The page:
Heavenly Bodies’ reference guides aren’t just a series of visual flourishes either, as Perrin and Tatangelo wanted to impart a level of expectation onto players, Tatangelo explains.
‘We thought, ‘well, if that’s how it would work for an astronaut, maybe that’s how we should be trying to make the player feel’. Like, here’s this super overwhelming technical illustration, but, you’re the cosmonaut, so you should know what to do with it.’
That’s another distillation of what Heavenly Bodies is trying to do; take extremely complex situations and make your interactions with them both extremely simple and complex in equal measure, and it all rests on the movement system.
‘That was what was so exciting about coming across the movement system in the first place, [it] was like, the most trivial operations, like switching a lever, become these great great feats of acrobatics, and everything feels like such an achievement’
Heavenly Bodies isn’t simply trying to achieve some kind of comedy of errors via physics with a Space Race-era paint job. During demonstrations of the game in the past, Perrin has spoken about the ‘elemental movement of beauty and grace that is often overlooked in the space genre.’
‘The thing that I often reference, or compare Heavenly Bodies to is like a really realistic racing game,’ explains Perrin. ‘Where you’re given this really complex set of controls, and complex set of parameters for how you’re meant to control a body – which in a racing game is a car – and you’ve gotta do just one thing, but what makes it so appealing and what makes it so wonderful even after hours and hours of playing it is just this elegant beauty which comes from the curves and getting an optimum line,’ explains Perrin.
‘When you’re moving about on a space station as an astronaut; if you watch all the videos of the really experienced people up there, they have the same quality as a race car making beautiful lines on a racetrack,’ he says.
‘Heavenly Bodies certainly doesn’t come off as that when you first play it, because your body gets in there and you’re flailing around like a fish out of water, but I can guarantee, after playing it for a few hours, you do start to grasp the affordances of your body, and what your capabilities are, and you start to be able to flow in a really beautiful, elegant way.’
‘It’s still one of these games that are hard to develop because I get so hypnotised watching my character flow through the space… I ultimately want and hope people are able to achieve that same confident and beautiful level of dexterity with their zero gravity body.’
It remains to be seen whether that beauty will translate to players, but one thing Perrin isn’t wrong about is the tendency for games set in space to almost ignore the nature of the environment they’ve chosen, or simply take the clearest threats from them — like a lack of oxygen or spooky alien deities — and ignore the rest, leaving players with the ability to jump higher and not much else. Heavenly Bodies is a refreshing change simply for how interested it is in how it would actually be ‘up there’, and the tactility of the environment.
‘That’s often the thing that will hook us about a game, the way it feels to play or the way it controls; the agency it gives you is where we put a lot of that attention. I think naturally when it comes time to make things, that’s where we put it back out. I think we’re very much about the second-to-second feel of a game. Does it feel good just moving, or getting from A to B?’
Getting over Getting Over It
At PARALLELS 2019, a showcase event curated by Freeplay Independent Game’s Festival during Melbourne International Games Week, Heavenly Bodies was met with praise and — in a surprise for its designers — uproarious laughter, as Perrin and Tatangelo demonstrated the basics of the game and its movement.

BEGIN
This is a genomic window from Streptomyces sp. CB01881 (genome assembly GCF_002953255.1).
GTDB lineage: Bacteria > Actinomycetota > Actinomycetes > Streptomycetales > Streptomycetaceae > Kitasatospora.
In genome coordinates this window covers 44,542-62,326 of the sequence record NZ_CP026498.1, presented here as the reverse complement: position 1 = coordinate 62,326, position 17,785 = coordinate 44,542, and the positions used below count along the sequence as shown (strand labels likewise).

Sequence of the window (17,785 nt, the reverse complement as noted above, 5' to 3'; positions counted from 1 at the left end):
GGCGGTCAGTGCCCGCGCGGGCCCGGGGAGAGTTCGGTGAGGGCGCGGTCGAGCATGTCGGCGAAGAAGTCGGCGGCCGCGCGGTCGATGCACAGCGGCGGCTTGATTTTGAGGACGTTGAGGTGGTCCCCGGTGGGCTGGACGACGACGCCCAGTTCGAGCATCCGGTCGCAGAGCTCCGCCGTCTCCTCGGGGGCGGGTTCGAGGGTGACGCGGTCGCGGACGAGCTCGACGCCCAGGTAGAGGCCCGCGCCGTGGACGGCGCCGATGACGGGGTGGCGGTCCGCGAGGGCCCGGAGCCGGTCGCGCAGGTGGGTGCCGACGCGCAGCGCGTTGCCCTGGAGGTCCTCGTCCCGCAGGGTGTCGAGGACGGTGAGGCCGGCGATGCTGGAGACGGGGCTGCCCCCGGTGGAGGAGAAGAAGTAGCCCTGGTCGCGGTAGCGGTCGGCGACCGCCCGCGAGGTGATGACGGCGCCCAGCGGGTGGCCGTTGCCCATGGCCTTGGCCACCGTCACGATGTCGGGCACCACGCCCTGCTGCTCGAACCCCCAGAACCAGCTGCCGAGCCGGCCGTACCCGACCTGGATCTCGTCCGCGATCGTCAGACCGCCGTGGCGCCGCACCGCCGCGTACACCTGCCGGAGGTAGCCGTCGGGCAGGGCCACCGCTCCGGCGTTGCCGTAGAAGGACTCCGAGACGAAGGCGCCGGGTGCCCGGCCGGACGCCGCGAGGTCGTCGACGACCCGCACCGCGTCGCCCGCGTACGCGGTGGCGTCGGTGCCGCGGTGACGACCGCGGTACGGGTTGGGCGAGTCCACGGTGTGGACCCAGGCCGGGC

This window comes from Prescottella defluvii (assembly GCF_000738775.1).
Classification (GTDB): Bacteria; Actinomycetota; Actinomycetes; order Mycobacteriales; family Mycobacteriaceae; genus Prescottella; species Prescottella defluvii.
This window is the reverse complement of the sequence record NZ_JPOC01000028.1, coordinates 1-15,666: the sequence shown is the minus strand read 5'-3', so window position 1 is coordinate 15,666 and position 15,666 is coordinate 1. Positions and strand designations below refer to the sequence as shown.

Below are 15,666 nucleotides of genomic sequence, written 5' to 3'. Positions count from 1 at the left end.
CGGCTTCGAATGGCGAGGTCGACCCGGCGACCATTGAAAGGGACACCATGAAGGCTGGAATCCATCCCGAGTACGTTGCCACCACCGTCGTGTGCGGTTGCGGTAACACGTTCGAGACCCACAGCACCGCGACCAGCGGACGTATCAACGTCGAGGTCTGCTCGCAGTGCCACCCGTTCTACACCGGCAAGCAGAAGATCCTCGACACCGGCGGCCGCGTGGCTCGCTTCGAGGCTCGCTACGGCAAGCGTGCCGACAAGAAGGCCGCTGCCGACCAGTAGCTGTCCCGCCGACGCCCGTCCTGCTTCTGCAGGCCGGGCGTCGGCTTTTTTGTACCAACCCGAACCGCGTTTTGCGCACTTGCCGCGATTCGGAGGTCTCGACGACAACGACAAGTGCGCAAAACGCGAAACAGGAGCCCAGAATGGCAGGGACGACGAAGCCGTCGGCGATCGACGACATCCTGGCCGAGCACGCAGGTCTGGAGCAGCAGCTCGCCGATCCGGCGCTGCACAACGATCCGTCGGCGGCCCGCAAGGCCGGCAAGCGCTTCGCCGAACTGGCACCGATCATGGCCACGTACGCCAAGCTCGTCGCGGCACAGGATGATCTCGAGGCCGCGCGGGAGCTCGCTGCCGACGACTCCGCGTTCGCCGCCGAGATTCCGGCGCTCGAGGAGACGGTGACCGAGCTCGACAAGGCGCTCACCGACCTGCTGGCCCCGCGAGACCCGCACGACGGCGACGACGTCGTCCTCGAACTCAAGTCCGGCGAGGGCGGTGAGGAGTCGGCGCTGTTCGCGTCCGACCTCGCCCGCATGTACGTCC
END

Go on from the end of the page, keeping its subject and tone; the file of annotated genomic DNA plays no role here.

‘As you can see, it looks like it’s a comedy game,’ said Tatangelo during the presentation, the crowd already simmering with laughter, ‘but it’s actually not.’
‘Stop laughing,’ followed up Perrin, as he loaded into Tatangelo’s game as a second character, after which both cosmonauts were immediately sucked out of an airlock.
It’s clear there’s a lineage for a game like Heavenly Bodies – as there’s history of physics based games that communicate something to the player through movement systems. Games like Getting Over It With Bennett Foddy, a climbing game where players scale a mountain using nothing but an oversized Yosemite hammer; a game so difficult, users have tagged it with ‘Psychological Horror’ on the Steam Store.
However, where games like Getting Over It are explicitly designed to steep players in failure as a philosophical jumping off point to other topics, Heavenly Bodies takes a different tact.
‘I think where we start to depart from [Getting Over It] is we’re always trying to make sure we’re not trying to do something that is actively punishing, or something that would set you back in a way where you’re just like; “I get what’s going on, but I don’t really want to have to do that again just because the game is making me do it”’ says Tatangelo.
At the same time, Perrin remarks on the undeniable legacy of Getting Over It (which itself finds inspiration in a 2002 game, Sexy Hiking), ‘QWOP and Getting Over It were kind of like proofs that you can have an entertaining game that’s just about performing one arduously difficult motion.’
Heavenly Bodies itself features a more challenging control mode, called the ‘Newtonian’ mode, where the realities of a zero-G environment are on full display. If there’s nothing in your immediate vicinity to grab onto in Newtonian mode, you’re just left flailing until your inevitable demise. You cannot ‘space swim’ in Newtonian mode, to be clear.
‘I think the fact that we’re always making you do stuff with your bare hands is enough of a step apart… it’s just that extra layer of danger, and stupidity,’ laughs Tatangelo.
‘All sorts of occupational health and safety issues,’ concurs Perrin.
It’s clear, ultimately, that Heavenly Bodies is simply filled with love, reaching out in all directions. ‘We’ve always loved the love of space, historically,’ says Perrin as our conversation comes to a close. ‘It’s this mystical, untouchable, unifying hope that humanity has had. Everyone loves the moon, this object that’s out there that everyone can see; everyone can feel together.’
‘That shared magic, for me, has always been the goal.’